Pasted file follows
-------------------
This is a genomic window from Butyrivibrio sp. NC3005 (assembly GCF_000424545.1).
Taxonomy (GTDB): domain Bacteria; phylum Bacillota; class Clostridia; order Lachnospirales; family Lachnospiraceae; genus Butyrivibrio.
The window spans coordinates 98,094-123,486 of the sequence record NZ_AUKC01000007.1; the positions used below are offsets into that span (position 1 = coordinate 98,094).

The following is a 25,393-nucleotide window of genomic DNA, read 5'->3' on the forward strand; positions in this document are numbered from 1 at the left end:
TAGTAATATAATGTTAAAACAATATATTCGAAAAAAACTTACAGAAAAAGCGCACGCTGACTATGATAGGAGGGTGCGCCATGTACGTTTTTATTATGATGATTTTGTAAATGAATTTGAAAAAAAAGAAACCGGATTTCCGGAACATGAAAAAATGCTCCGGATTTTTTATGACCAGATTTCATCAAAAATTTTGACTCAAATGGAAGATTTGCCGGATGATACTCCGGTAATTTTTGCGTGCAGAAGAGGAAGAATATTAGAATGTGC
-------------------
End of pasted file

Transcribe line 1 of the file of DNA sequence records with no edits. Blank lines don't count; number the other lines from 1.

This is a genomic window from Butyrivibrio sp. NC3005 (assembly GCF_000424545.1).